How Young is too Young? by Caitlin Chock, note by Larry Eder


This is the first piece by Caitlin Chock, former American high school record holder at 5,000 meters. Caitlin is developing her journalistic skills and concentrating on health, sports and fitness pieces. Well-written, thoughtful and full of good information for parents, coaches and athletes, this piece addresses the phenomenon of young elite athletes. Caitlin uses Emily Sisson, a fine high school runner, now running at Providence.

Mary Cain, 2013 Nike Pre, 
photo by

I asked Caitlin to write this in the spring, after watching Mary Cain race and enjoy it. I wanted to have someone who had experienced some of the same expectations, but also who had some perspective. I am happy to have found Caitlin and her point of view. Caitlin's theme is to keep it fun, and keep the expectations down. I like that. 

You will be seeing several pieces from Caitlin over the next few weeks. 

Emily Sisson, 2010, photo by

 "How Young is Too Young?"

For every case of a Mary Decker there are thousands of age-groupers who are burned out before they even get to high school. But what really constitutes a 'burn out', is it simply starting too young? Doing too much too young, being too intense, too early? But then, what is 'too young'?

Running Focus

Running is an intense sport; physically of course, but mentally too. Doctors and scientist can wage the debate on the effects of pounding on a still yet-to-be-developed body, but taking that out of the equation, training takes a steely, mental drive. 

Hard work and dedication pays off in our sport, but at the same time all of that seriousness is a bit in contrast to what one typically would envision as children at play. Or more fittingly there is a line to be toed with young runners: bolstering their confidence and introducing them to some regular running is one thing, watching a parent pull them out to the track and shouting at them during each interval is quite different.

I've known parents who, as runners themselves, encouraged their kids to play a variety of other sports, even steered them away from running. Their reasoning was they wanted to ensure their children found the sport themselves AND that if they did they were at age where they had 'had their fun' and could handle the demands of training like a distance runner.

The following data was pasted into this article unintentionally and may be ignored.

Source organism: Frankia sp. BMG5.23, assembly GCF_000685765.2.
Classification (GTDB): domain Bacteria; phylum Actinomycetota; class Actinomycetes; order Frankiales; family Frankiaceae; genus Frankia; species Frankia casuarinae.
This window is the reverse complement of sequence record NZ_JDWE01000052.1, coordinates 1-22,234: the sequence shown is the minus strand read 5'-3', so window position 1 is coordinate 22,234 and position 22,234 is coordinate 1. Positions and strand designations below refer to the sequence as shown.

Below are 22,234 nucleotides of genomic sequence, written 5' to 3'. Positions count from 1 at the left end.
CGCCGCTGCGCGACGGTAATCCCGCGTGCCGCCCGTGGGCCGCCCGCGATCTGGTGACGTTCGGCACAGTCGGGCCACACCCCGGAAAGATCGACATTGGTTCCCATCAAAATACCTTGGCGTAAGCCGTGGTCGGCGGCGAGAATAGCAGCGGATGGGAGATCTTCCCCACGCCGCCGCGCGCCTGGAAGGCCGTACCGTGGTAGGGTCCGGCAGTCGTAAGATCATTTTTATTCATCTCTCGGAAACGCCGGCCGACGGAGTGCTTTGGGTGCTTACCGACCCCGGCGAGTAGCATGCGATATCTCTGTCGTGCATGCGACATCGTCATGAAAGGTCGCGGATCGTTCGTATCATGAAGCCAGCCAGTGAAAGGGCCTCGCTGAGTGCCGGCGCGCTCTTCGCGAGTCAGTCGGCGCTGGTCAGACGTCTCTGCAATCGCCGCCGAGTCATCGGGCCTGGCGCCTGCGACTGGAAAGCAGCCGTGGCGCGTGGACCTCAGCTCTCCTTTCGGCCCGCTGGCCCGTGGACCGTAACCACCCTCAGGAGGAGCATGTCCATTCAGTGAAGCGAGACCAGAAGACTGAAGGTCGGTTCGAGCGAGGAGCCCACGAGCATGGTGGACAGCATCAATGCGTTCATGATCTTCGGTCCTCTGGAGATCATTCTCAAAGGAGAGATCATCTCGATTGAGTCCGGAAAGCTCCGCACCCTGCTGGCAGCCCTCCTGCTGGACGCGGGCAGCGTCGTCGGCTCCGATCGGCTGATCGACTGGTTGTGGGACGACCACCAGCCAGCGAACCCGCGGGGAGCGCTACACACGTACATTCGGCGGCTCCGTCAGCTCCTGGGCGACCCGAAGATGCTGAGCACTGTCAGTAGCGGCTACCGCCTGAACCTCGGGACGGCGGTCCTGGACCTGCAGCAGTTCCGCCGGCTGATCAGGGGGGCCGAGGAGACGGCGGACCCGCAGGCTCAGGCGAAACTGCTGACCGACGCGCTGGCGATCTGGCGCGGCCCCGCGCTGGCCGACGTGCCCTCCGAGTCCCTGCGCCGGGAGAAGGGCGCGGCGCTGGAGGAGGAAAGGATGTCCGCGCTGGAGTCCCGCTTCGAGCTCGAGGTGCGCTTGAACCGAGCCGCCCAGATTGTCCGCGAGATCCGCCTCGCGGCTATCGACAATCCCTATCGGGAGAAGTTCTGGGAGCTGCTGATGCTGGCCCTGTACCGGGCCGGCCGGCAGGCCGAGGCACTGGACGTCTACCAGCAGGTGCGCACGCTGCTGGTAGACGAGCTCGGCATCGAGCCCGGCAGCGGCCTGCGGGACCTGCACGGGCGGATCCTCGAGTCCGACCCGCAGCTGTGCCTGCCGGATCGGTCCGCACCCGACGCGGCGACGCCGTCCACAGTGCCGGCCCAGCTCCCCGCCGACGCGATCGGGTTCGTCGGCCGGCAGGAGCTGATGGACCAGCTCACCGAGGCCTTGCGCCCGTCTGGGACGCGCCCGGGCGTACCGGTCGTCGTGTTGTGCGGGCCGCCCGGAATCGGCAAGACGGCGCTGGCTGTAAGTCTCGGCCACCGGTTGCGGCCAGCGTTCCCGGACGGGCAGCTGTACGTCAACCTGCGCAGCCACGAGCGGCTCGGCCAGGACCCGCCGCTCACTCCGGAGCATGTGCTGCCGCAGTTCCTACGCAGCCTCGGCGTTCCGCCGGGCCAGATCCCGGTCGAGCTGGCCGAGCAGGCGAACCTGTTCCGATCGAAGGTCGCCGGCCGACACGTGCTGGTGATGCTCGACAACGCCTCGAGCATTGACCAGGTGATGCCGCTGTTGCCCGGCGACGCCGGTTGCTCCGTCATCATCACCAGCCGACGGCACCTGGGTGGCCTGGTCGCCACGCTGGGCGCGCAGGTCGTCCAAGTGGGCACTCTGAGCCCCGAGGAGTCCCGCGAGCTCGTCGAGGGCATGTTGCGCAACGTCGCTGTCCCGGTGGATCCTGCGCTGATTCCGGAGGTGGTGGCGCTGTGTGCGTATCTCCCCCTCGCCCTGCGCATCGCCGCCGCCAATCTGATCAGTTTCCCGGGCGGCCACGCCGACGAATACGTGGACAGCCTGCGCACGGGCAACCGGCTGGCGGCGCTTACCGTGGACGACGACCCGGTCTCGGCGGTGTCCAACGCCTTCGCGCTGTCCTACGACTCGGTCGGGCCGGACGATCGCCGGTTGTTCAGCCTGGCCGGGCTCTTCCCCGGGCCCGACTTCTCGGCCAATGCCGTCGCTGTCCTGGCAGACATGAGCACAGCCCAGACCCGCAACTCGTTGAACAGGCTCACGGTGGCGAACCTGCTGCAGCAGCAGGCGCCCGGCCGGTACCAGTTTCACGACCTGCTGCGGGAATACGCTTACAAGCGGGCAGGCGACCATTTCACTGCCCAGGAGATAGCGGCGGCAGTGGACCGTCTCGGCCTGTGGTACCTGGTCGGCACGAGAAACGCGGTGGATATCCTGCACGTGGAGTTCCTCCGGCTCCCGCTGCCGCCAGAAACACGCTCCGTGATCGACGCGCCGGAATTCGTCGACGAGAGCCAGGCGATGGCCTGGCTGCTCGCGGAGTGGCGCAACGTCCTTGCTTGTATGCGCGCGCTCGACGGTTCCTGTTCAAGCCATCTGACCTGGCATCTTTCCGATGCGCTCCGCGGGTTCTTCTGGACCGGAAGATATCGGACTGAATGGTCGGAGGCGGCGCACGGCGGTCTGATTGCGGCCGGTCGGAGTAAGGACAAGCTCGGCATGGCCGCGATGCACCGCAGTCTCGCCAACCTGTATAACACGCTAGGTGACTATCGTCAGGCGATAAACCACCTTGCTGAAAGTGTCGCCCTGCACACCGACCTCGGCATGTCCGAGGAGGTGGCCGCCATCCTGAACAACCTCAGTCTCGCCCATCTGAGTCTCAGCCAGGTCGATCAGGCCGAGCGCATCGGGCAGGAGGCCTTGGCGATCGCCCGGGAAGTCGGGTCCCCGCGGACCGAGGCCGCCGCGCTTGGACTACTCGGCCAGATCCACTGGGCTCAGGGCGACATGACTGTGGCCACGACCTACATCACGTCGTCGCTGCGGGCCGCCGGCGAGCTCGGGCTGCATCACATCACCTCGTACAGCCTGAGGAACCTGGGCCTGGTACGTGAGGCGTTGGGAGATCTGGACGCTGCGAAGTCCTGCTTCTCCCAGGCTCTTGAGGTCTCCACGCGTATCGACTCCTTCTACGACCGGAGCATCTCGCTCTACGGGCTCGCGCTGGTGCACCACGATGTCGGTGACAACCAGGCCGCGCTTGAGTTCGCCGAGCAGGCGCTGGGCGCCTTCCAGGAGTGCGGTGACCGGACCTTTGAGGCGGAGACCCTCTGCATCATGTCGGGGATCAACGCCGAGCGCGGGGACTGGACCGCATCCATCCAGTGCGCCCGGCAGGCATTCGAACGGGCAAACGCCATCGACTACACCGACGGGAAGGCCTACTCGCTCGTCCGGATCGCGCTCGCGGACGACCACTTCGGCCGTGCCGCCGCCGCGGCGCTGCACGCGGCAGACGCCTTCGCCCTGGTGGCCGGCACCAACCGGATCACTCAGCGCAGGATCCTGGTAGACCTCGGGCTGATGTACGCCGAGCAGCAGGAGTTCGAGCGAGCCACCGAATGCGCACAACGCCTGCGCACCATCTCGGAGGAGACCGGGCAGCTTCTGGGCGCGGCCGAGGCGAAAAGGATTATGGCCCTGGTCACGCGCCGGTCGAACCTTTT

Parents and Coaches

The role of parents and coaches as they fit into a youth's running career should be of support and guidance. The former more heavily swayed to the support end of the spectrum. This may be difficult with parents who double as coaches; navigating the minefield of that unique stress on the relationship can be tricky. It seems like it either turns out amazingly or the entire relationship may be ruined. 

For parental coaches it is key to treat the coach-athlete relationship completely separate from that of the parent-daughter/son one. If something happens during training, the child shouldn't be scolded over the dinner table. "It's always important [for parents] to remember to put their [children's] happiness first," explains Emily Sisson, now running for Providence, in 2010 she set the US High-School Record for the 5,000m. "Running should always be something that you do because you love to do it. It shouldn't become something you do to please someone else."

Particularly for young, driven, and motivated runners, coaches and parents must in fact hold them back, "I attribute a lot [of my improvement] to the fact that my parents and coaches held me back a bit," shares Sisson. "I was always begging for them to let me do higher mileage when I was younger, but they told me it was not a good idea for someone my age."

Patience and looking long term will invariably pay off; it is a tough thing for runners of all ages to remember, so reminding young athletes that they do, indeed, have years in the sport is important.

Keeping Perspective

Helping a young runner retain perspective and balance with their running is crucial, "I think understanding the importance of living a balanced life is huge," says Sisson. "It really keeps the successes and disappointments you experience as a runner in perspective."

Success early on brings with it a host of things young runners must be ready to deal with: recognition, notoriety, and expectations for the future. It takes maturity to properly manage and cope with these so as not to let too much pressure, nerves, or expectations derail a career. Incidentally that typically is a trait one must learn as they get older. So, you can see where things get a little dicey. 

The runners that are able to properly manage expectations and pressure tend to naturally possess maturity beyond their years. Secondly, the majority of that pressure comes from within. It's their own inner desire to reach higher, and has little to do with any subsequent media flurries. "Sometimes the weight of too much pressure or others' expectations can be tough," admits Sisson. "If you just take a step back though, and realize you run because it's something you love, there comes a sense of relief...Success will follow if you love and have a strong desire for what you do."

Running should be enjoyed first; the passion must come from within if anyone is to last. The training is too tedious and, admittedly grueling at times, for that motivation to come anywhere but from within. The question may not be so much, 'What is too young?' but rather, 'For whom are they running?'

Childhood, youth, high-school, college, or beyond, a harrier must be drawn to the sport themselves. 


Caitlin Chock ( set the then National High School 5k Record (15:52.88) in 2004. Now a freelance writer and artist she writes about all things running and designs her own line of running shirts. You can read more, see her running comics, and her shirts at her website.

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